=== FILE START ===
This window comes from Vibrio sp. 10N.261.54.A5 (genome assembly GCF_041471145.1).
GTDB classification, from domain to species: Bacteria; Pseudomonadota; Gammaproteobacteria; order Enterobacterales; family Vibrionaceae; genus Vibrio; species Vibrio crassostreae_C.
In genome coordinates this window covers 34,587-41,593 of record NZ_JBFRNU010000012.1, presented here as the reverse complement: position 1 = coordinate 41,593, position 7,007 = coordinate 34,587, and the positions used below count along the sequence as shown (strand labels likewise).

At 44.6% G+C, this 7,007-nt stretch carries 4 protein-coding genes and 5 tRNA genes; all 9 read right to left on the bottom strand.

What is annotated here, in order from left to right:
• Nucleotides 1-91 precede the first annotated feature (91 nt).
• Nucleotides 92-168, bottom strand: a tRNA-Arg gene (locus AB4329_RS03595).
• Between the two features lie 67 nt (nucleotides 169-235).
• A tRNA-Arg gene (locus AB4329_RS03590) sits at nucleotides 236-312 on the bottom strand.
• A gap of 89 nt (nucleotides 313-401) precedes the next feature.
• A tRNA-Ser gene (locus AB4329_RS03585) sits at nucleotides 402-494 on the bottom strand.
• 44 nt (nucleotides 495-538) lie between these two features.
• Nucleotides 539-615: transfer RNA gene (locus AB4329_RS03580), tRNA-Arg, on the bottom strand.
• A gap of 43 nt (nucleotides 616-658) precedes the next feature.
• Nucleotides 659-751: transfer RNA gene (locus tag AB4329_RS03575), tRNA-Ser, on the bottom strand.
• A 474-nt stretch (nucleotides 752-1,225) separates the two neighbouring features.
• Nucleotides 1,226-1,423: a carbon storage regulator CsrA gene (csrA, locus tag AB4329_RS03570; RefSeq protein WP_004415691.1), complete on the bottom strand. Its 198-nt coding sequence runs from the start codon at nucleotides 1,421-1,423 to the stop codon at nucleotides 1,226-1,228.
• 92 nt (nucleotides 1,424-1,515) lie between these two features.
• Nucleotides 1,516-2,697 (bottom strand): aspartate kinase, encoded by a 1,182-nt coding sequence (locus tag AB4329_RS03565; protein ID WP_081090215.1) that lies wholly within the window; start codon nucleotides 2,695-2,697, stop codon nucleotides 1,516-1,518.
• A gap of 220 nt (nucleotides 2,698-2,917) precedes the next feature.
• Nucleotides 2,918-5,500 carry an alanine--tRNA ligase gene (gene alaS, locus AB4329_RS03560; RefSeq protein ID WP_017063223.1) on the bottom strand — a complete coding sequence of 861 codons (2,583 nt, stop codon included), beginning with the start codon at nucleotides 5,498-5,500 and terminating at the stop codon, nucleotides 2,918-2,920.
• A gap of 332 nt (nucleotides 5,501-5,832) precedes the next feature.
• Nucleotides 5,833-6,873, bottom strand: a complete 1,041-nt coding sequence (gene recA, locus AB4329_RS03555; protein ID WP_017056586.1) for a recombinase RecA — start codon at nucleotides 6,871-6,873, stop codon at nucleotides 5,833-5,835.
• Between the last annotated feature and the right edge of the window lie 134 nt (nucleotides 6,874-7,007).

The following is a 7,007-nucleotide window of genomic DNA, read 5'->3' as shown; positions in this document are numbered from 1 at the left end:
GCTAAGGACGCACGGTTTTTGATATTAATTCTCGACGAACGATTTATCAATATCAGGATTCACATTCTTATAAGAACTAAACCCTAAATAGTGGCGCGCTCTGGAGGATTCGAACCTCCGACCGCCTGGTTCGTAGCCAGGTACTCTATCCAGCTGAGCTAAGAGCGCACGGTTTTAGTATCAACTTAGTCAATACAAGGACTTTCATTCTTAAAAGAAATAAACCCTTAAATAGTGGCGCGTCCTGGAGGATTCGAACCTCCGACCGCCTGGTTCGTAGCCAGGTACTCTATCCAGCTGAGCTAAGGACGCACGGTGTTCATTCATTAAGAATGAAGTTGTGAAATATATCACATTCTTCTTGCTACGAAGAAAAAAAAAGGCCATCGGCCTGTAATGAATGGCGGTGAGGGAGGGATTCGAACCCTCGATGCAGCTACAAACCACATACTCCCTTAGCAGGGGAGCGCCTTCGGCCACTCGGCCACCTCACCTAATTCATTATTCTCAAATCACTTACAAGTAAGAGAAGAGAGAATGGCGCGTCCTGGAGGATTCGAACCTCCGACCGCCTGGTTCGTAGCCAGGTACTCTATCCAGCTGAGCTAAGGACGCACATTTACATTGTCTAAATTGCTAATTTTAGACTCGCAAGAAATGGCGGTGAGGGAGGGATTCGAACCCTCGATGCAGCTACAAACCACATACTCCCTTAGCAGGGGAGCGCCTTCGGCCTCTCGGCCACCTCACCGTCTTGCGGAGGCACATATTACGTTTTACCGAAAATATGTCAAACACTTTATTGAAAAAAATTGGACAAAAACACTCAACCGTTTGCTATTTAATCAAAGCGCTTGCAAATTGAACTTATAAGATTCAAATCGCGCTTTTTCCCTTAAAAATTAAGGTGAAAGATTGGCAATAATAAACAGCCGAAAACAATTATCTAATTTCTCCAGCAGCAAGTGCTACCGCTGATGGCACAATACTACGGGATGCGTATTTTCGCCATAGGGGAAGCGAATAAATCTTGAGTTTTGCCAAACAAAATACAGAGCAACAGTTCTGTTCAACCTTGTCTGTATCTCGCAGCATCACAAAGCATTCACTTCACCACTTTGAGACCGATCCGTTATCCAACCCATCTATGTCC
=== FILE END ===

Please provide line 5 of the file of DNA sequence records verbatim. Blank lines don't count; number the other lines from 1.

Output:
What is annotated here, in order from left to right: